Left sketch of the simplified geometry of the LHCb tracking system in the yz plane. The crosswise lines represent the angular acceptance. The tracking layers and the limits of the R\(_1\) and R\(_2\) regions are shown as solid and dotted thick lines, respectively. The magnet is divided in three regions by thin dotted lines. A simulated \({{\varLambda } ^+_{c}} \rightarrow {\varLambda } (p {{\pi } ^-}){{\pi } ^+} \) decay with corresponding \({{\pi } ^+} \) (green), \({{\pi } ^-} \) (blue) and p (red) tracks is overlaid. Right decay products from \(\varLambda \) baryons decaying in the last region of the magnet, M\(_3\)

Table 2

Geometric efficiencies (in %) for \(\varLambda \) baryons decaying in different regions of the LHCb detector, for several charm baryon decays produced at \(\sqrt{s}=13\) \(\mathrm {\,TeV}\)

Region

R\(_1\)

R\(_2\)

M\(_1\)

M\(_2\)

M\(_3\)

\(\varLambda \) decay vertex z position (cm)

[0–40]

[40–800]

[280–450]

[450–610]

[610–780]

\({{\varLambda } ^+_{c}} \rightarrow {\varLambda } {{\pi } ^+} {{\pi } ^+} {{\pi } ^-} \)

4.7

10.5

1.3

0.7

0.3

\({{\varXi } ^0_{c}} \rightarrow {\varLambda } {{K} ^-} {{\pi } ^+} \)

5.2

12.2

1.7

1.0

0.6

\({{\varXi } ^+_{c}} \rightarrow {\varLambda } {{K} ^-} {{\pi } ^+} {{\pi } ^+} \)

5.3

11.9

1.6

0.9

0.4

The geometric efficiency for SL topology has been estimated using a Monte Carlo simulation of \({p} {p} \) collisions at \(\sqrt{s}=13\) \(\mathrm {\,TeV}\) and the decay of heavy hadrons, using Pythia [66] and EvtGen [67] standalone toolkits, together with a simplified geometrical model of the LHCb detector [46]. Tracking devices upstream of the dipole magnet (VErtex LOcator and Tracker Turicensis) and downstream the magnet (T stations) are modelled to have rectangular shape. The height and width of the tracking layers along the beam axis are determined by the detector angular acceptance, between 10 and 250 \(\mathrm { \,mrad}\) (300 \(\mathrm { \,mrad}\)) in the vertical (horizontal) direction, as illustrated in (left) Fig. 3. Particle trajectories are approximated by straight lines defined by the momentum directions.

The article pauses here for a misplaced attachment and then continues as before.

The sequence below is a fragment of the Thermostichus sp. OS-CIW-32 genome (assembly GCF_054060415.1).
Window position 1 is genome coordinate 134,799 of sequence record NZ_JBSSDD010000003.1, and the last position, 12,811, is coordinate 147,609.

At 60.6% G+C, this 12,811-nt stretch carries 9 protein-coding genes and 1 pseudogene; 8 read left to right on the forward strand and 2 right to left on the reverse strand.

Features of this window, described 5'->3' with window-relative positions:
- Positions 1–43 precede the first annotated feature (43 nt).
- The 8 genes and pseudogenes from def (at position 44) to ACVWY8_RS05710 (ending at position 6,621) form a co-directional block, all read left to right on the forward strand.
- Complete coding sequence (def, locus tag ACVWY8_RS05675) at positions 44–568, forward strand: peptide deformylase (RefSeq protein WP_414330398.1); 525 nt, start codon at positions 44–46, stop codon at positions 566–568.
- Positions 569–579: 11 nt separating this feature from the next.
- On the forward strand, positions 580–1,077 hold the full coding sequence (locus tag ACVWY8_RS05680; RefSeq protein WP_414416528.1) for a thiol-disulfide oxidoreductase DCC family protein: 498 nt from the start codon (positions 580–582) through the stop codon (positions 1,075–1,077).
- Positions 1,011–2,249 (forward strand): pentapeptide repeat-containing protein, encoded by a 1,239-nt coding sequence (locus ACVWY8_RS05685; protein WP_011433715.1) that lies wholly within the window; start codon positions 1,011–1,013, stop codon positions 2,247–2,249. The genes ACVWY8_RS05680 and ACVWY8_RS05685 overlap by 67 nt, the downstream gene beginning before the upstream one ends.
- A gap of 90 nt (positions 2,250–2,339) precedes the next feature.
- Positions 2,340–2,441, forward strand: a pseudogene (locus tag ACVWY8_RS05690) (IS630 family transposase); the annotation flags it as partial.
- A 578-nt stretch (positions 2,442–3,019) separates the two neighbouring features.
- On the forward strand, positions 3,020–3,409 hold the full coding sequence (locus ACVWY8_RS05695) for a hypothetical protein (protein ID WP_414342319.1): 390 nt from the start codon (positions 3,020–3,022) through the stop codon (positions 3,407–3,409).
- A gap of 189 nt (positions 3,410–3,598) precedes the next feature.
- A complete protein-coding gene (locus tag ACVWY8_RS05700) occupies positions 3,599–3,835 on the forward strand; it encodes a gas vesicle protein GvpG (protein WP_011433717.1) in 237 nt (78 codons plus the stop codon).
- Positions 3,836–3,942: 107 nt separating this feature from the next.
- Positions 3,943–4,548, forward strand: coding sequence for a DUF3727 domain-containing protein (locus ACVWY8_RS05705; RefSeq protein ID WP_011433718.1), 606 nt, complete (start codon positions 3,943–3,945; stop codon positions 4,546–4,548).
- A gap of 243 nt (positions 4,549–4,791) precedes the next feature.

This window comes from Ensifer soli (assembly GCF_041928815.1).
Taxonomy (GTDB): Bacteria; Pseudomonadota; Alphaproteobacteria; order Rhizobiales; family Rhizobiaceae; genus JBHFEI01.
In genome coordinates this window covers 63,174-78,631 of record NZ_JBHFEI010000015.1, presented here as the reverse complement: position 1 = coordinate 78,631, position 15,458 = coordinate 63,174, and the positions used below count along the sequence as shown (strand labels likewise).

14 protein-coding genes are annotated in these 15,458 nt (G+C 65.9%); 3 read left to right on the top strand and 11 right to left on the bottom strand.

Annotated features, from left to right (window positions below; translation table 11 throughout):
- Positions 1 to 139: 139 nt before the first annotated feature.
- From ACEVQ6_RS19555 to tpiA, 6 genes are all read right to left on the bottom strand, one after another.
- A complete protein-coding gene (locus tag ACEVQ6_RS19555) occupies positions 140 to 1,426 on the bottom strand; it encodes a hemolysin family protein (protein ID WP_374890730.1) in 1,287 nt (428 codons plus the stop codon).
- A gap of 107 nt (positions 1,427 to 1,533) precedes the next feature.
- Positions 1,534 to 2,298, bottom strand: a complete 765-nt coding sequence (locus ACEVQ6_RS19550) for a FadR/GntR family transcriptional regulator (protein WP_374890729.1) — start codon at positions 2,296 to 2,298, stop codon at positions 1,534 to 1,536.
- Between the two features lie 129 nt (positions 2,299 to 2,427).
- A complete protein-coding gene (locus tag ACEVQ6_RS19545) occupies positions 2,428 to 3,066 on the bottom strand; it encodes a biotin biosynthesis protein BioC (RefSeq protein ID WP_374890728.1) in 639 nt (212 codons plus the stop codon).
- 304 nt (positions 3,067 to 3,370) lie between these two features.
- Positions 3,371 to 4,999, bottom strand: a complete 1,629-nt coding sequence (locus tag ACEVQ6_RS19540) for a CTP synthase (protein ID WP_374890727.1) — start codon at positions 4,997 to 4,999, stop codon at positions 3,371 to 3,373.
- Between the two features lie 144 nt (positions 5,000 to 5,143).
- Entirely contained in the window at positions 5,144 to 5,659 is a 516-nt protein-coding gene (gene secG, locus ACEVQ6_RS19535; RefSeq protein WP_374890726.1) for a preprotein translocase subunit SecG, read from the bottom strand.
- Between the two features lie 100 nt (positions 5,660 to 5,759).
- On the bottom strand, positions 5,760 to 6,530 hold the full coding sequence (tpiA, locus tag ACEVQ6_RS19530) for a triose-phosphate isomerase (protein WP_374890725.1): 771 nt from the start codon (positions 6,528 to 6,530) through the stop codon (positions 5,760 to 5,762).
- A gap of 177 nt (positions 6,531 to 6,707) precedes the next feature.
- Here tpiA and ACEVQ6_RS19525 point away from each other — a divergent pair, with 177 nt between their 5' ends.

Table 2 summarizes the geometric efficiencies for \(\varLambda \) baryons decaying in different regions of the detector volume, for three different SL topologies. Region R\(_1\) is defined such that the z position of the \(\varLambda \) decay vertex is in the range [0–40] \(\mathrm { \,cm}\) from the collision point and the decay products are within the detector acceptance. Events in the R\(_2\) region have a \(\varLambda \) decay z position in the range [40–800]\(\mathrm { \,cm}\). Charged particles produced together with the \(\varLambda \) baryon are required to be within the VELO and T1–T3, or the VELO and TT acceptances, to insure a precise reconstruction of the \(\varLambda \) origin vertex. Events in the R\(_1\) region provide the measurement of the initial \(\varLambda \) polarization vector; events in the R\(_2\) region allow to determine the polarization as a function of the \(\varLambda \) decay length in the magnetic field region. Among the latter, \(\varLambda \) baryons decaying towards the end of the magnet (M\(_3\) region in Table 2) provide most of the sensitivity to the EDM and MDM. These events are sketched in (right) Fig. 3. The total geometric efficiency for R\(_1\) and R\(_2\) regions is about 16%, with small differences among SL topologies, and about \(2.4\times 10^{10}\) \(\varLambda \) baryons per \(\text{ fb }^{-1}\) can be reconstructed.